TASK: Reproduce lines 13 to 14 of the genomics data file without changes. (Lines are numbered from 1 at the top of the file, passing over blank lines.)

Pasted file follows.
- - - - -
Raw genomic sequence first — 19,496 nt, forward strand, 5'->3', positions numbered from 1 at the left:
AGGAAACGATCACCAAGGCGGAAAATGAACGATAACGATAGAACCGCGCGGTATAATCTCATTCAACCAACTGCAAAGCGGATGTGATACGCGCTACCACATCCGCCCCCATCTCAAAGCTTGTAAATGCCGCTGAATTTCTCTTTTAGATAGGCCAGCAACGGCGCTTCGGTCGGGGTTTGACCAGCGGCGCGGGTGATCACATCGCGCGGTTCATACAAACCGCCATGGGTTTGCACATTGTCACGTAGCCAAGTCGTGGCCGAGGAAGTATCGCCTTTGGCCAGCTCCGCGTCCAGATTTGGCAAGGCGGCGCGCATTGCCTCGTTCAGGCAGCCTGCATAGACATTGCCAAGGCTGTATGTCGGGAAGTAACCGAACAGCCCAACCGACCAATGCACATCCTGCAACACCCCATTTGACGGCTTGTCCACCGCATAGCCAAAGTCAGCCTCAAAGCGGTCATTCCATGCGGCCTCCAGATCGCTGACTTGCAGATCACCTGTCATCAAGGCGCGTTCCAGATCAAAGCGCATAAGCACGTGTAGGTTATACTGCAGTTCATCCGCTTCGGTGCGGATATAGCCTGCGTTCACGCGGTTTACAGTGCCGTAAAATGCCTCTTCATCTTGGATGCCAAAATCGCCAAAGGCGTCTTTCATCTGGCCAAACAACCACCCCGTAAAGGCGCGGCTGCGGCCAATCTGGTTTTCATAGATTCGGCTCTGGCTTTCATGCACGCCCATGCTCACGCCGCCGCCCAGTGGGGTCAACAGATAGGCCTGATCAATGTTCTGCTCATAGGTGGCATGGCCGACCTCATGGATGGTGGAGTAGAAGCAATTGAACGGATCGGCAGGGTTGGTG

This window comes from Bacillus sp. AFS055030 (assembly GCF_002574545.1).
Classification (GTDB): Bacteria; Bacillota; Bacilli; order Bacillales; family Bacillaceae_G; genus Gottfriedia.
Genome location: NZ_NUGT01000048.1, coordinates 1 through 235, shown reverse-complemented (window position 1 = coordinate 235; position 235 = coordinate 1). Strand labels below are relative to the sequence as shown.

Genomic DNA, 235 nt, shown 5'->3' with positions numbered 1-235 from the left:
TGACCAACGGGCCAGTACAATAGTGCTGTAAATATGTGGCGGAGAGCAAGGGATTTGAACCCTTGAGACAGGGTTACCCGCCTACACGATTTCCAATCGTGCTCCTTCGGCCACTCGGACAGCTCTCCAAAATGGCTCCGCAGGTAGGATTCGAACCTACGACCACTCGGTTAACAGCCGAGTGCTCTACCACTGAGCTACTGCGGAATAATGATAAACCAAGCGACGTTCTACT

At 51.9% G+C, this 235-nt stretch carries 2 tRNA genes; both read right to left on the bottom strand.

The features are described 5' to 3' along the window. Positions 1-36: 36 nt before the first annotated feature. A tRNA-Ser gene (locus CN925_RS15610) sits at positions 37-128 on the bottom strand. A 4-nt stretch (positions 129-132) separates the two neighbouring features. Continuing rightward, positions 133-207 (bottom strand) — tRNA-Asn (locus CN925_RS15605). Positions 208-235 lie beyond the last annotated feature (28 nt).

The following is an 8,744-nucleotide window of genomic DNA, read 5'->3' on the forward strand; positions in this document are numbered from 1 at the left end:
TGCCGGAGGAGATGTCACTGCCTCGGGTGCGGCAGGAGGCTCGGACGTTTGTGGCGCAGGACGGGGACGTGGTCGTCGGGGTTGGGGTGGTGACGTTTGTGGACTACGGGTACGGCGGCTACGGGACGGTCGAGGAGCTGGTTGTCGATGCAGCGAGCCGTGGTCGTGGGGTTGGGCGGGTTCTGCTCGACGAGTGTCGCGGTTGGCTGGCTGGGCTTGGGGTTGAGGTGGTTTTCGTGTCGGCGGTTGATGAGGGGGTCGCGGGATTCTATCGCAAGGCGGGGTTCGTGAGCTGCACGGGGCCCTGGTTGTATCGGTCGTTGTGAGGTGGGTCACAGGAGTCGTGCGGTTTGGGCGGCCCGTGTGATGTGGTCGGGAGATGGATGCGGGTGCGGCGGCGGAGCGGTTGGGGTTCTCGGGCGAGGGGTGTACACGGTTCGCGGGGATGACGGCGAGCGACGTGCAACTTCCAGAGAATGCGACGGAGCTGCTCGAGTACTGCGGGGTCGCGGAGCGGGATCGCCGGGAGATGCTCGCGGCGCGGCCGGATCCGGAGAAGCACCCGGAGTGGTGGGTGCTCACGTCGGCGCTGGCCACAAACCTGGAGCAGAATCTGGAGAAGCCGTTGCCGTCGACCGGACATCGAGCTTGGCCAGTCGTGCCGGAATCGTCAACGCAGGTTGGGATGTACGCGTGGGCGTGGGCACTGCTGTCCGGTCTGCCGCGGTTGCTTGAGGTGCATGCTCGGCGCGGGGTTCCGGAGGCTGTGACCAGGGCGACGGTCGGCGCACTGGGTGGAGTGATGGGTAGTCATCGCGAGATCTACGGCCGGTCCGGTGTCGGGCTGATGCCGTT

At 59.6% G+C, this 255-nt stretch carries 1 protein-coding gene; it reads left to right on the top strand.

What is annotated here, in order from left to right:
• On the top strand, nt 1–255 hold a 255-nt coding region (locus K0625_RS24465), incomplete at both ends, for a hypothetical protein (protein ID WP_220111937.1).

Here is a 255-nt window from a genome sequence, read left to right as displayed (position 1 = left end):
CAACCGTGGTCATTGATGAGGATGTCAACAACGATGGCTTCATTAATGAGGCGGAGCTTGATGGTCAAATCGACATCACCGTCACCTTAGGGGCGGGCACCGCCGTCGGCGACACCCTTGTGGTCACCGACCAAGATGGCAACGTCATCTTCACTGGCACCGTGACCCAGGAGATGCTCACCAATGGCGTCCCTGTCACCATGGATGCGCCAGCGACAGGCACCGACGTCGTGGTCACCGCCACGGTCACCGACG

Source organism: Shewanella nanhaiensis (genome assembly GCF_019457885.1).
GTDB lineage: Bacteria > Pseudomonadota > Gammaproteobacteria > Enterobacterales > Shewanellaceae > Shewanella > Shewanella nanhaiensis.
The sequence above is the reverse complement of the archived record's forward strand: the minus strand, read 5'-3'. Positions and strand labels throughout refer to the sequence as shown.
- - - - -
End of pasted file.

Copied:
What is annotated here, in order from left to right:
• On the top strand, nt 1–255 hold a 255-nt coding region (locus K0625_RS24465), incomplete at both ends, for a hypothetical protein (protein ID WP_220111937.1).